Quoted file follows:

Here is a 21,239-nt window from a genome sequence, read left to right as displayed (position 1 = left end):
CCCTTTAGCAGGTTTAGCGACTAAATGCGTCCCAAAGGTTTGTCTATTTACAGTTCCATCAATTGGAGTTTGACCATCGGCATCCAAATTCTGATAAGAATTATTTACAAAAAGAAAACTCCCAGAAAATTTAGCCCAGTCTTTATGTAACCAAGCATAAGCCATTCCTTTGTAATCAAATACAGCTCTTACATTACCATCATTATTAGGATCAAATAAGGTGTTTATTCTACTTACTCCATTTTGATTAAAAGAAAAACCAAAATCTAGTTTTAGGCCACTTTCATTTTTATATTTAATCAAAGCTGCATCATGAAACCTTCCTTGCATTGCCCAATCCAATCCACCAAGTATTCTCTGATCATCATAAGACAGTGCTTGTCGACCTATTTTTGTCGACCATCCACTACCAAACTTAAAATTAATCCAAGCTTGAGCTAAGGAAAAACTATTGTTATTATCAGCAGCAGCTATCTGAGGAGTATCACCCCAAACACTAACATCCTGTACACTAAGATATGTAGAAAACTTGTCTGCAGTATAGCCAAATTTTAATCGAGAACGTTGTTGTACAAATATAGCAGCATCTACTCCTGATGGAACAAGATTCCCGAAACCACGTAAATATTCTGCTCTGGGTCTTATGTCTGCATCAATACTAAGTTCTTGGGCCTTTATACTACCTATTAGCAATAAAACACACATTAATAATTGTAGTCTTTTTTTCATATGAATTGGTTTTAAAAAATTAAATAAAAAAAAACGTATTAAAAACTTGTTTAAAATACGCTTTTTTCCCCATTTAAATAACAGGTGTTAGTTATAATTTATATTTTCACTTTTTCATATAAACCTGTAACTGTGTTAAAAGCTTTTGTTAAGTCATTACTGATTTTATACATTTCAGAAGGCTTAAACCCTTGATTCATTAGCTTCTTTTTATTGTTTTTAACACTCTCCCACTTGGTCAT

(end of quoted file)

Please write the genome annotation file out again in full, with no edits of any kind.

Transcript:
Here is a 21,239-nt window from a genome sequence, read left to right as displayed (position 1 = left end):
CCCTTTAGCAGGTTTAGCGACTAAATGCGTCCCAAAGGTTTGTCTATTTACAGTTCCATCAATTGGAGTTTGACCATCGGCATCCAAATTCTGATAAGAATTATTTACAAAAAGAAAACTCCCAGAAAATTTAGCCCAGTCTTTATGTAACCAAGCATAAGCCATTCCTTTGTAATCAAATACAGCTCTTACATTACCATCATTATTAGGATCAAATAAGGTGTTTATTCTACTTACTCCATTTTGATTAAAAGAAAAACCAAAATCTAGTTTTAGGCCACTTTCATTTTTATATTTAATCAAAGCTGCATCATGAAACCTTCCTTGCATTGCCCAATCCAATCCACCAAGTATTCTCTGATCATCATAAGACAGTGCTTGTCGACCTATTTTTGTCGACCATCCACTACCAAACTTAAAATTAATCCAAGCTTGAGCTAAGGAAAAACTATTGTTATTATCAGCAGCAGCTATCTGAGGAGTATCACCCCAAACACTAACATCCTGTACACTAAGATATGTAGAAAACTTGTCTGCAGTATAGCCAAATTTTAATCGAGAACGTTGTTGTACAAATATAGCAGCATCTACTCCTGATGGAACAAGATTCCCGAAACCACGTAAATATTCTGCTCTGGGTCTTATGTCTGCATCAATACTAAGTTCTTGGGCCTTTATACTACCTATTAGCAATAAAACACACATTAATAATTGTAGTCTTTTTTTCATATGAATTGGTTTTAAAAAATTAAATAAAAAAAAACGTATTAAAAACTTGTTTAAAATACGCTTTTTTCCCCATTTAAATAACAGGTGTTAGTTATAATTTATATTTTCACTTTTTCATATAAACCTGTAACTGTGTTAAAAGCTTTTGTTAAGTCATTACTGATTTTATACATTTCAGAAGGCTTAAACCCTTGATTCATTAGCTTCTTTTTATTGTTTTTAACACTCTCCCACTTGGTCAT